Rubin was "the only THQ President" to visit them in their 10-year relationship with the publisher, and did so on his "second week" as the new boss. 4A strives to 'earn' better conditions.
Prokhorov and his studio are "thankful to Jason" but believes "the final consumer doesn't care about our conditions. And this is RIGHT. We need no indulgence."
Jason Rubin was formerly from Naughty Dog and given the unenviable task of trying to save THQ, but sadly it just had too much stacked against it financially. Rubin felt that Metro: Last Light's 4A Games deserved to have their plight heard about by the wider community and so published an article.
"We've worked with THQ for 10 years (as we are the guys who made Stalker, too), and Jason is the only THQ President who visited us in Ukraine. And he did this on his second week in THQ. Keep in mind that he only had few months to somehow fix the situation. Alas, that didn't work out," began .
"It is a fact that our work conditions are worse than those of other developers outside Ukraine. I don't think anyone can doubt that - yes, it's true that American and most of European developers operate in a country far more comfortable than Ukraine. And yes, the publishers pay them more. This is clear: the more "reasonable" the country the less the risks."
"And we don't want to be all dramatic about that - after all, better conditions are earned, and we strive to do this as soon as possible :)..." Rubin recounted times that 4A was forced to work with no heating in sub-zero temperatures, and even bring in construction generators to power their systems to keep working.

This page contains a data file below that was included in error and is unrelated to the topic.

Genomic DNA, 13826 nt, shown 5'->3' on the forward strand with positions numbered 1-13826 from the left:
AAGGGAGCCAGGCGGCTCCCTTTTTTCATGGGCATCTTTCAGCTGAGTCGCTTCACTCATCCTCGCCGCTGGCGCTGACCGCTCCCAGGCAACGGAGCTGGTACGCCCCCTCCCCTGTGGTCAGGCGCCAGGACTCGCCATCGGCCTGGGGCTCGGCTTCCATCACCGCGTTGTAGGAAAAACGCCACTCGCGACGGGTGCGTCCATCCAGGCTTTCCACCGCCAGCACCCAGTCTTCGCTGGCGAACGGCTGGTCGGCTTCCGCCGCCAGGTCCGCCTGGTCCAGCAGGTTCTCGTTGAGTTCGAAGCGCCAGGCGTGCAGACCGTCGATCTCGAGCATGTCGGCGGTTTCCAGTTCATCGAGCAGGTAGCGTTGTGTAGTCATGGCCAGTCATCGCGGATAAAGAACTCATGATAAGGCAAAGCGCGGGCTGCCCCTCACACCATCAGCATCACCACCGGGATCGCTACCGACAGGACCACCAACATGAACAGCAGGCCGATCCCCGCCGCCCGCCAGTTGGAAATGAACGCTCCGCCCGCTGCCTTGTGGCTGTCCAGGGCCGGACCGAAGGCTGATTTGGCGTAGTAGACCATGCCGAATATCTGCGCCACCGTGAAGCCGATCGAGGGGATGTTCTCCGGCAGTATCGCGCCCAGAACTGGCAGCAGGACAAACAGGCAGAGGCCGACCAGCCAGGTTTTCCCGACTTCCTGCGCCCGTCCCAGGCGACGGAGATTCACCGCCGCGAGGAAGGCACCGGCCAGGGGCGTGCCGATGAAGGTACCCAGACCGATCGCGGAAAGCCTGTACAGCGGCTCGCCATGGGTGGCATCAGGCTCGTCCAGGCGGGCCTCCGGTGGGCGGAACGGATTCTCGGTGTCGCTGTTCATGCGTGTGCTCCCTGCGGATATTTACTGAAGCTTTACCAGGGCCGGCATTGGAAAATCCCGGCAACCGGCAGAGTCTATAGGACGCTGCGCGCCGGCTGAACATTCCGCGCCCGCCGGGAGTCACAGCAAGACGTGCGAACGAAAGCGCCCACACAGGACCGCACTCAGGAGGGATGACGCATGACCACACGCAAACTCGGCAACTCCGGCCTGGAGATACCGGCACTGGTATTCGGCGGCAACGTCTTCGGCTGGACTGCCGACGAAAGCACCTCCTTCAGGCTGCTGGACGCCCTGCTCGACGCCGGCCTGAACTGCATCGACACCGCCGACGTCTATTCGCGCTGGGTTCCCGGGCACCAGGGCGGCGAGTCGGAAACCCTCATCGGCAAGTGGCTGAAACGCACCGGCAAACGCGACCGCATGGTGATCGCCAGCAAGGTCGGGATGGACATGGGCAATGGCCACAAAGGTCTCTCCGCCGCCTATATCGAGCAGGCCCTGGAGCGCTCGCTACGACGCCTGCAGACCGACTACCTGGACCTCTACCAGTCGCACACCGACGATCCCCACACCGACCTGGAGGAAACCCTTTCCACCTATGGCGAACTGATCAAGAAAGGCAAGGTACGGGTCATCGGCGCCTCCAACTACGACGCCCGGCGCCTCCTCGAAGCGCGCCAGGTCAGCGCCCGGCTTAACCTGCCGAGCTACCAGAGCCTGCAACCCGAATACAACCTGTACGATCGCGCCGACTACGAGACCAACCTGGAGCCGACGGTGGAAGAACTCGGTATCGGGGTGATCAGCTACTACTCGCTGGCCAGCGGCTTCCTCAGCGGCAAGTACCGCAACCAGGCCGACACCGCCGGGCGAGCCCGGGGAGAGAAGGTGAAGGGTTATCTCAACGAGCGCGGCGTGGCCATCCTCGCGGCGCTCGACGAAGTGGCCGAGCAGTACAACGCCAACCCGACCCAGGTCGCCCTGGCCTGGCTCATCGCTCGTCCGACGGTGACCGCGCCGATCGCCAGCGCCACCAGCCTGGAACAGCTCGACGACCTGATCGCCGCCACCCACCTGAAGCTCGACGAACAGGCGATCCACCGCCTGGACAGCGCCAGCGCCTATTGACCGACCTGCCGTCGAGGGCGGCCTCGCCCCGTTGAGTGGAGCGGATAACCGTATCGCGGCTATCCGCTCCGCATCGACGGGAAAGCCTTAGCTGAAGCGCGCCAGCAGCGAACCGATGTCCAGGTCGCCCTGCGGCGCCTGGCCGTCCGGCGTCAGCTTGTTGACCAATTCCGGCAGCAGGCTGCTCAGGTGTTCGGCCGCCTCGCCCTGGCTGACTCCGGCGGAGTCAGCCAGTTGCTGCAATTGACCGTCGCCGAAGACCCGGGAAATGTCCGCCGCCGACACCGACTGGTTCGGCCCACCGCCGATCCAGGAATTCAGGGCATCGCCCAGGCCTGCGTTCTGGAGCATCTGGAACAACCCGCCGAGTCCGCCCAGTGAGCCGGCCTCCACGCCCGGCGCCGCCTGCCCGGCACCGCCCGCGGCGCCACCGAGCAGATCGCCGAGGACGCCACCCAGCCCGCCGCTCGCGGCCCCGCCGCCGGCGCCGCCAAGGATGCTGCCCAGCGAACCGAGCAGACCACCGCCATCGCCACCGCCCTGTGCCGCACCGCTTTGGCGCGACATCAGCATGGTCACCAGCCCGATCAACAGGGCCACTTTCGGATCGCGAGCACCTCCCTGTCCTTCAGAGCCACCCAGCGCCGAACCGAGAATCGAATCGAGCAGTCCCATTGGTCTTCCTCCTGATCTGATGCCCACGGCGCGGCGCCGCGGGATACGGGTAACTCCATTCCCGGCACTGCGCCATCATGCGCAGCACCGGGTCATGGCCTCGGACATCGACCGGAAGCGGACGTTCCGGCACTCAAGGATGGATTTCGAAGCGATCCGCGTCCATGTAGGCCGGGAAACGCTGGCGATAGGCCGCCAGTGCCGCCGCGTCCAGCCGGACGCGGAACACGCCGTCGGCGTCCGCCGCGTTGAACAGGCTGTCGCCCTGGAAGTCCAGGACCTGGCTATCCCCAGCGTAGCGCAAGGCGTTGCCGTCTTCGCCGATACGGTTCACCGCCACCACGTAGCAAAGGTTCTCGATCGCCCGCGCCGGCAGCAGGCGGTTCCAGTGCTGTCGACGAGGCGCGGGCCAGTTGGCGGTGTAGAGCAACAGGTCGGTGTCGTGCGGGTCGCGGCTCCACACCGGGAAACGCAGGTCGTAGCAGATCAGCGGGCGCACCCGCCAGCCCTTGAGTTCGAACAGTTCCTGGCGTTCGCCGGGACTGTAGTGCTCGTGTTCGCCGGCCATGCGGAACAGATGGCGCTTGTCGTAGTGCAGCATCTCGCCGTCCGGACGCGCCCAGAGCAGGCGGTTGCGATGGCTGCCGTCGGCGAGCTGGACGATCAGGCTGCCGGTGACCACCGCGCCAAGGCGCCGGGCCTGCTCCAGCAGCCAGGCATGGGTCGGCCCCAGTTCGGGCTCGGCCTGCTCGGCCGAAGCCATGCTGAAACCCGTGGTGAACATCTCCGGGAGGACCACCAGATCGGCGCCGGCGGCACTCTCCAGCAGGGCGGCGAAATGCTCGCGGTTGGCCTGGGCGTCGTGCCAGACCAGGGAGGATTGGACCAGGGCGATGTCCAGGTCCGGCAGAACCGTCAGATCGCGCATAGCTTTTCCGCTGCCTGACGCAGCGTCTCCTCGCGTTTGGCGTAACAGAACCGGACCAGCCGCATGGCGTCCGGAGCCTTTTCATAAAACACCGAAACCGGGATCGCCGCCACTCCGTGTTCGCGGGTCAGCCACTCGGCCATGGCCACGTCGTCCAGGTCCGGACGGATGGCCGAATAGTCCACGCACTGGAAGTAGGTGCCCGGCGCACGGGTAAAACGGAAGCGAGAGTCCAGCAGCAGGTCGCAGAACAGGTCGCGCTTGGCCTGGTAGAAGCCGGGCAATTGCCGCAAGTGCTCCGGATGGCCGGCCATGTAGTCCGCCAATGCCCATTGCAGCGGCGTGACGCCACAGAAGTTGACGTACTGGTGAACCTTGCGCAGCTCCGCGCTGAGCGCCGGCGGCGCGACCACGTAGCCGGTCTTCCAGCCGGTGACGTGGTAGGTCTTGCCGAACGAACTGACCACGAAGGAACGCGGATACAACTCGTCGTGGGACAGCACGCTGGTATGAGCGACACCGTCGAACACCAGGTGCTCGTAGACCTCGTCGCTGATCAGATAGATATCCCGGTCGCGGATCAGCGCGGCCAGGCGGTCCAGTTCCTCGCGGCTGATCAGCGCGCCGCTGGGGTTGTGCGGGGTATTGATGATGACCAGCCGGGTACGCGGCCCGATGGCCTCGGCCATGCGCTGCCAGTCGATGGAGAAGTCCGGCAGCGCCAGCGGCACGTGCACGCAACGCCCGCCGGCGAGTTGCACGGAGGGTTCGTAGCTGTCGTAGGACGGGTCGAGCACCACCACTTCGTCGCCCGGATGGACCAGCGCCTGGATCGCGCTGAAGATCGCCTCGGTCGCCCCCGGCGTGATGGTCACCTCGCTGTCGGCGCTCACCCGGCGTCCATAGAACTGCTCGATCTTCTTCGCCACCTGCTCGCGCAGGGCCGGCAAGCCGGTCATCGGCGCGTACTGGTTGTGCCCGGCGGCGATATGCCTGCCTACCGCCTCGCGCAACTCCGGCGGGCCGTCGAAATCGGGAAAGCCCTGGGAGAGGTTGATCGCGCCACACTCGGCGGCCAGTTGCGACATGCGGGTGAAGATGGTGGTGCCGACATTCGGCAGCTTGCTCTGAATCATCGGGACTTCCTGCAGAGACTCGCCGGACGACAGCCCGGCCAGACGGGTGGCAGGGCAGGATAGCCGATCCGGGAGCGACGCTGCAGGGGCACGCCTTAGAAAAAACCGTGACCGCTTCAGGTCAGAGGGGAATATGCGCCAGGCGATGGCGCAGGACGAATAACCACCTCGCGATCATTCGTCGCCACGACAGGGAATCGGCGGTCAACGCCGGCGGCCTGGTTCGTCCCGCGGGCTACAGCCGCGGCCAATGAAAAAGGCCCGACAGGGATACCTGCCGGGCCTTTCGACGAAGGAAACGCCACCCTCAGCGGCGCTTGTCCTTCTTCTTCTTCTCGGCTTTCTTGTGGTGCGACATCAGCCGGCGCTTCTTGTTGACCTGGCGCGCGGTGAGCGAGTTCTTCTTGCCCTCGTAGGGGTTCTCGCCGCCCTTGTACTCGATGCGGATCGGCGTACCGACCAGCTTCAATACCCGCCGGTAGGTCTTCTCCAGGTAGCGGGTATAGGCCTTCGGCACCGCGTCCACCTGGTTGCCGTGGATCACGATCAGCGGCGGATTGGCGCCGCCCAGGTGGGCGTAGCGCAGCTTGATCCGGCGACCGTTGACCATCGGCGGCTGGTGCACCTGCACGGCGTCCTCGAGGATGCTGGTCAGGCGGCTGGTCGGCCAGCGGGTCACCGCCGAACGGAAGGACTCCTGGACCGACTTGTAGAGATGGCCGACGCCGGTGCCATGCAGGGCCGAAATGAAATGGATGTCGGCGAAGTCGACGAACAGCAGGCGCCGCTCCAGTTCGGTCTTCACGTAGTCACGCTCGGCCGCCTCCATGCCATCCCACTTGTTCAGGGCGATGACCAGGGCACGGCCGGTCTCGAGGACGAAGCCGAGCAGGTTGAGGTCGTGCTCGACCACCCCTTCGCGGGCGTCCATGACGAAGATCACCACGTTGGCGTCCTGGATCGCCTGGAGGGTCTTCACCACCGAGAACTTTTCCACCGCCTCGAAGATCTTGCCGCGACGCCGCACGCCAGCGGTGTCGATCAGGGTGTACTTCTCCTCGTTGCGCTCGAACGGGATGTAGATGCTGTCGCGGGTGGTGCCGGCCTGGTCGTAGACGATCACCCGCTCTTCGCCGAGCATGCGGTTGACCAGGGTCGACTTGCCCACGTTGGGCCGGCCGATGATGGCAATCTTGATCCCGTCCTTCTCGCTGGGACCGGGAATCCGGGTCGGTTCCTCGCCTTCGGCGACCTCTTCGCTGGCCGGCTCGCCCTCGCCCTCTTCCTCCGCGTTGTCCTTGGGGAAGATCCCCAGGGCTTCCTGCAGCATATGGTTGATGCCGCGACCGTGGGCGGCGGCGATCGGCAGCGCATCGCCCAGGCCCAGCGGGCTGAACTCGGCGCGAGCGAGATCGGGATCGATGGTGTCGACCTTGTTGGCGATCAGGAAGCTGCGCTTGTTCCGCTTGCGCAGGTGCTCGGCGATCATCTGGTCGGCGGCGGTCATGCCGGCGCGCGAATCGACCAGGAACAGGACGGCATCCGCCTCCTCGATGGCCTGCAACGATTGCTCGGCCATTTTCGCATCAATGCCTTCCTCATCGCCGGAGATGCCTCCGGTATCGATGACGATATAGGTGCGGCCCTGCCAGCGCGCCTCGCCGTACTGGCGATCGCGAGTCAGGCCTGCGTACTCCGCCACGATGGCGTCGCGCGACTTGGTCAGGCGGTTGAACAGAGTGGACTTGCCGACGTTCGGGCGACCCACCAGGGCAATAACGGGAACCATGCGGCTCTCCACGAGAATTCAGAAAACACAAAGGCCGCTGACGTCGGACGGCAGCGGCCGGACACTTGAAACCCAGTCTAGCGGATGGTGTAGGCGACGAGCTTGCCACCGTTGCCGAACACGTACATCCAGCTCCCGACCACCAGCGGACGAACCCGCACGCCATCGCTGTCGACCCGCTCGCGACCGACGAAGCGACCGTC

4A is "thankful to Jason for his article."
There was a small spat between Rubin and 4A's new publisher for Metro: Last Light which involved the developer's logo not being present on the Metro: Last Light website, but Prokhorov asks him not to lay all the blame on Deep Silver.
"Jason, please don't blame Deep Silver for not having our logo on the game site... just like us, they ended up in a harsh situation and had to do a lot of things in two months, which was definitely a very hard task. I don't blame them for letting the logo thing slip. They are trying hard," he continued.
"After all, it's our game that matters and not our logo."
He finishes with: "We deserve the ratings we get. After all, the final consumer doesn't care about our conditions. And this is RIGHT. We need no indulgence." Metro: Last Light releases this week on Xbox 360, PS3 and PC. Be sure to give it an extra thought or two before your next game purchase. Check out on 4A Games.